An Advocate for Advocacy
The third core belief anchoring Smith’s theme centers on advocating at the government level on behalf of manufacturing.
“We’ve been given so much,” he says, “and I feel that a great way to give back is to continue to make our voice louder and stronger in Washington, D.C., and with our local government officials.”
Since 2004, Smith has participated in PMA’s annual visits to Capitol Hill to meet with congressmen—a core undertaking of the PMA/NTMA One Voice combined federal-government advocacy program. The One Voice joint advocacy program, which represents small and medium-sized manufacturers, gives a voice to the millions of middle-market manufacturing companies and employees who supply tooling, components and other manufactured products.
Smith invites more metalforming companies—and manufacturers in general—to “grow the collective herd and raise our voice even more,” he says. He attended his first fly-in with PMA to Washington, D.C. in 2004, and hasn’t missed one since. Since 2008, fly-ins and visits to Capitol Hill have been conducted in conjunction with the NTMA/PMA One Voice Legislative Conference.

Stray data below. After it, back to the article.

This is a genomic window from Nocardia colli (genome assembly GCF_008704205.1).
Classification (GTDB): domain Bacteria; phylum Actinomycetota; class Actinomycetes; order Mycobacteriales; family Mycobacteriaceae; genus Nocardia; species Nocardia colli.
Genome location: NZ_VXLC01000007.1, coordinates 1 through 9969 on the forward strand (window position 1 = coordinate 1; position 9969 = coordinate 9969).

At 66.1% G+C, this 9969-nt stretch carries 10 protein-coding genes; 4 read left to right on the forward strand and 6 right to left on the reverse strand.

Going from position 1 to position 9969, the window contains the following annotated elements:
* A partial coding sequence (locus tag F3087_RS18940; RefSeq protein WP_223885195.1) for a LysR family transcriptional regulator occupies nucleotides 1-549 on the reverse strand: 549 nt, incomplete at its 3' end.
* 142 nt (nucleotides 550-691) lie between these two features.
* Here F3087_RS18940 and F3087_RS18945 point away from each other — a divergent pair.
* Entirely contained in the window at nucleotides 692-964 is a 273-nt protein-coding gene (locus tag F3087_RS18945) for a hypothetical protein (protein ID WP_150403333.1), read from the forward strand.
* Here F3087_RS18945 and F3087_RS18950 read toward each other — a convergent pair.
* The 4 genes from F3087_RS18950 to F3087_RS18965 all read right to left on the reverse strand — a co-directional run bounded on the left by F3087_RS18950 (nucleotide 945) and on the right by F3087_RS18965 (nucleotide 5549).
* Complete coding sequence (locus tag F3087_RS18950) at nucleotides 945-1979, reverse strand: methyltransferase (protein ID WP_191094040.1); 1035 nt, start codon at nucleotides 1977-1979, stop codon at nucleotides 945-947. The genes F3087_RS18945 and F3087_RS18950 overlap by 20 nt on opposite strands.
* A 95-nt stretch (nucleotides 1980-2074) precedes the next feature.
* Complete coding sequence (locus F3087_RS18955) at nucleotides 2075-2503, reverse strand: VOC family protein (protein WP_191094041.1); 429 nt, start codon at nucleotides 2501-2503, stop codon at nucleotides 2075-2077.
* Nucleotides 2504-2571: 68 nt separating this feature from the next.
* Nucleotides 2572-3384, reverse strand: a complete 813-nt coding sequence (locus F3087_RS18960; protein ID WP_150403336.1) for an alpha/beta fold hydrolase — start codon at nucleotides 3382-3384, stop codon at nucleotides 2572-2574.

So committed to the cause is Smith that each year he leads a group of like-minded manufacturing executives up to Capitol Hill to facilitate meetings with members of Congress and their staffs. He has been at the forefront of tax-policy discussions, having met with the Senate Finance Committee, House Ways & Means Committee and the Office of the Speaker—calling for comprehensive tax reform. And, in November 2011, Smith testified before the House Small Business Committee’s Subcommittee on Economic Growth, Tax and Capital Access.“Our activity on Capitol Hill has proven so incredibly valuable and has made a palpable difference,” Smith says. “Along with my counterparts from PMA and NTMA, we have had numerous in-depth conversations with congressmen from all over the country to raise their awareness of our concerns, and key issue perspectives.”
(Editor’s note: The 7th Annual NTMA/PMA One Voice Legislative Conference is scheduled for April 21-22, 2015; learn more at www.metalworkingadvocate.org.)
PMA Offers Company-Wide Support